Issue 1 Launch

Cove Issue 1 has finally been launched!


We had our launch for Cove Magazine Issue 1: Growth on the 16th of September at The Bernard Shaw Makers Market.


The proceeds of the launch (almost €500) were all donated to the wonderful team at Inner City Helping Homeless, Dublin's frontline homeless charity who work tirelessly every night with those living on the streets of Dublin. With Cove designed to help young creatives find a space and means to showcase their work, we couldn't think of a better way to help the young creatives of tomorrow who may not have access to the facilities, than to get involved with the team at ICHH, especially due to all the work they do for children who are homeless or living in emergency accommodation. 


Our first Issue Covered the theme of Growth, with contributors encouraged to interpret the theme in a way that was personal to them. Issue 1 is available to purchase in our online shop: and stay tuned for news of Dublin stockists!


Submissions are now open for Issue 2, which will tackle the theme of Failure. For more info, and to find out how to submit head over to our Submissions page!






Threaded began its journey last April as the passion project of Mark Hughes and Hugh Allen. The two met while working on the TES committee - the Trinity Entrepreneurial Society. Hugh had been the graphic designer for the past two years and Mark the Public Relations Officer, both in their final year of college. Both have a keen interest in fashion, in fact Mark brought out his own clothing line while in second year. Jaded by the homogeneity of high street fashion, and the lack of Irish clothing shops selling online, Mark and Hugh set out to create a product that would bring local fashion online and offer unique purchases to Irish customers.

Just under half a year later was launched. Threaded is an online platform that seeks to emulate the unique in-store experience found in small to medium-sized clothing shops, such as boutiques and menswear stores. Not only are users able to browse the Threaded store using all the normal categories of an online shop, but their location-based shopping allows the user to visit a virtual storefront for each of the shops featured on their website. This allows for a richer experience of the shop owners' collection of pieces, and offers an alternative to shopping simply by colour, brand, or the classic - sort by price: low to high. This, however, is only one half of Threaded’s efforts to stir up Ireland’s online fashion, the rest is behind the scenes. Threaded is a comprehensive solution that enables small to medium-sized fashion retailers to sell online. It is primarily the online platform as described, but also provides all the auxiliary services associated with running an online shop - photography services, stock management, and social media marketing management. Threaded takes a hands-on approach to selling online, and will take you through all the steps necessary to get you selling on the platform. Threaded is here to help customers looking for an escape from high street fashion, where options are limited and turning up in the same outfit as two of your friends is an unfortunate inevitability. It is here to help boutiques and up-and-coming clothing brands get a foot in the door online, widening their reach and introducing their unique pieces into the sea of sameness. Threaded is here to help Irish fashion along into the 21st Century, offering customers a new way to shop, and shops a straightforward way to compete. is now live, and you can browse the collection from their first cohort of shops in Malahide. If you have a shop or a brand and want to get involved, or simply have any questions, get on to Threaded at You can also check them out on Facebook and Instagram to stay up to date with the Threaded team. Threaded - Shop Local, Online.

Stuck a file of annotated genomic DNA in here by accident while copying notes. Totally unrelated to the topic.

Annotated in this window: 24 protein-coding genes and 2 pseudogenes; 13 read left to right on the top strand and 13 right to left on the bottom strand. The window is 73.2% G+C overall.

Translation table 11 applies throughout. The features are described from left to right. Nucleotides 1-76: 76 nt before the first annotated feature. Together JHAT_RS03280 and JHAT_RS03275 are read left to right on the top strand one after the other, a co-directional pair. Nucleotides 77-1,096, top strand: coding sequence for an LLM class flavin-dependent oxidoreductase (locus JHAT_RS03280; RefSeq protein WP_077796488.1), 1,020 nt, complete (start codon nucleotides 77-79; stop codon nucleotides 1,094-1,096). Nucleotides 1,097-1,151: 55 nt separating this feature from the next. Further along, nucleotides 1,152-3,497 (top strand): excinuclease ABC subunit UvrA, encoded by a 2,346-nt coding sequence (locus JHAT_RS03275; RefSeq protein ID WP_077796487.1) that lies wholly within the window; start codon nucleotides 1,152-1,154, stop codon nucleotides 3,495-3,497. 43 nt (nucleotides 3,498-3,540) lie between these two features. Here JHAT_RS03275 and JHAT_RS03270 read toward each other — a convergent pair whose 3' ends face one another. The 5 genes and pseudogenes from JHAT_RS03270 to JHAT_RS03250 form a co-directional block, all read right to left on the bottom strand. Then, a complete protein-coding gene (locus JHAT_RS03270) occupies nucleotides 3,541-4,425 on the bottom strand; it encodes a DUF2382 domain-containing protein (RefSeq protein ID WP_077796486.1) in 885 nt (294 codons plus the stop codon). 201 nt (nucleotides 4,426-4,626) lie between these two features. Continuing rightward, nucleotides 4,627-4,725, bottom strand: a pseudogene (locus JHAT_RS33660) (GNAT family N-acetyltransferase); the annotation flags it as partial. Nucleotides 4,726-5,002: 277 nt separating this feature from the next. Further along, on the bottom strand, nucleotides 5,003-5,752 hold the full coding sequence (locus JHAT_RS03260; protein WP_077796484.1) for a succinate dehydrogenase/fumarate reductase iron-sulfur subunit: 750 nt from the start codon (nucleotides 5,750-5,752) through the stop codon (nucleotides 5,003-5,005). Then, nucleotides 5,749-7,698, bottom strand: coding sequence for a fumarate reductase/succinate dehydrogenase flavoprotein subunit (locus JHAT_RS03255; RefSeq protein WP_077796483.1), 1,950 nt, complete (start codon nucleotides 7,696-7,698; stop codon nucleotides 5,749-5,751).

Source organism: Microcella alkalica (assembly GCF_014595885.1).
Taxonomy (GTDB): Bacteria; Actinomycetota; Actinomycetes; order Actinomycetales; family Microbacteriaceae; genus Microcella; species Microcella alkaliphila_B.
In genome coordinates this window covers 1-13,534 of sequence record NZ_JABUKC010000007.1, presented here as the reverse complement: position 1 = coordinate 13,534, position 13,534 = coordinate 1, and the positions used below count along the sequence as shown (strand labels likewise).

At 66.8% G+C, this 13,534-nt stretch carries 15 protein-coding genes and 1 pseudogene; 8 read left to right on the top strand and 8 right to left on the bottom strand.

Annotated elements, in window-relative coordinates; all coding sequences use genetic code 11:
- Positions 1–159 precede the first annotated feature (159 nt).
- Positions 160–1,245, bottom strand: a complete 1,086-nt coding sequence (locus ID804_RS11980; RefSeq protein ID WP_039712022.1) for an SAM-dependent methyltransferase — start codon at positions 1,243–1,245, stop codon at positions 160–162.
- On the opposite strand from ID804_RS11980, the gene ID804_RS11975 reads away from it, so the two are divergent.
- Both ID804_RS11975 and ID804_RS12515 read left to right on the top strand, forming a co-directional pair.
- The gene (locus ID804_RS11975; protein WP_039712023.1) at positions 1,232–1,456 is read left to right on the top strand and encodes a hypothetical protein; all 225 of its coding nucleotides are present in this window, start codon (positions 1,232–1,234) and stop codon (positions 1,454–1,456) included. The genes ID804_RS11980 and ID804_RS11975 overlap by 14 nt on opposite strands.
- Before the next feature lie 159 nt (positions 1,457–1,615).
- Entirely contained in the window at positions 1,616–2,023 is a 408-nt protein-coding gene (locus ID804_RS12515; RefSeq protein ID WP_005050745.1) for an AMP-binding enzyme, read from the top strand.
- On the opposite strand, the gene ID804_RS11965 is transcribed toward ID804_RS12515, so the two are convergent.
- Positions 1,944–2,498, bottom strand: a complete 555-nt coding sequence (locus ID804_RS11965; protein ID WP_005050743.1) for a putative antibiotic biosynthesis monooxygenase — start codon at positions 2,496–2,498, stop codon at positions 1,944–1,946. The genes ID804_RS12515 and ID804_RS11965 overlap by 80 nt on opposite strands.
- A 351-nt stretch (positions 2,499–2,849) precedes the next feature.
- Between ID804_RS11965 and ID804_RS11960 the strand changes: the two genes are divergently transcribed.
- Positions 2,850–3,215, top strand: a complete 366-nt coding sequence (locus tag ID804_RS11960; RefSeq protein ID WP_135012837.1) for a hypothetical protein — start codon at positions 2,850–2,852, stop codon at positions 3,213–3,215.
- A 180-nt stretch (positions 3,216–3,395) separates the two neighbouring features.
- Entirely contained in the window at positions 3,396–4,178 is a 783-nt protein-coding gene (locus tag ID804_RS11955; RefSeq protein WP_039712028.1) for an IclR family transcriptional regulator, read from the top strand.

The Art of Protest

~ Ciara Fitzgerald

 Photography: Isobel O'Halloran

Photography: Isobel O'Halloran

As divided as the world is these days, there are a few things that it seems most people can agree on. Trump is unfit to lead a conga line let along an entire country, 2017 is turning out to be worse than 2016 and regular protesting seems to be becoming the new normal. It’s not all that surprising really, considering the daily insanity we hear about in the news. Over the last six months alone, Americans have felt the need to come out in force against Nazis, climate change denial and a ban on Muslim immigration. A year ago, none of us would have believed there could be any disagreement on such issues and yet here we are. Organised movements like Black Lives Matter- resulting from the large number of unprovoked killings of black men by white police officers, and the Women’s March- a global event focused on women’s rights, LGBTQ rights and healthcare reform (to name a few), have showcased that there is power in numbers. Of course, protesting is by no means a new phenomenon. But it certainly has taken on a new significance in recently.

However, let’s not give America all the credit for re-energising the art of protesting. I won’t allow them the satisfaction. Yes, they do have a lot to be angry about right now, but nowadays every country, every major democracy has their own reasons for wanting to make their voices heard. Here in Ireland we certainly have not held back. After the same-sex marriage referendum in 2015 and the election of a gay Taoiseach this year, news outlets around the world have talked of Ireland moving away from its Catholic roots and becoming a more progressive and open society. To a certain extent, this is true. But I have a few major issues with this assumption. For starters, we didn’t vote for Leo and him being gay does not make him any more liberal than your average Irish politician so he doesn’t really represent a change in the general population. But also, and more importantly, being the first country to bring in same-sex marriage through a popular vote was only possible because the younger generations got out and voted. If there has been any change in thinking in this country, they are the cause of it. Hundreds, if not thousands made the effort to travel home from wherever the recession had sent them to cast their vote in the referendum. It was a movement in itself, led by the so called ‘millennials’.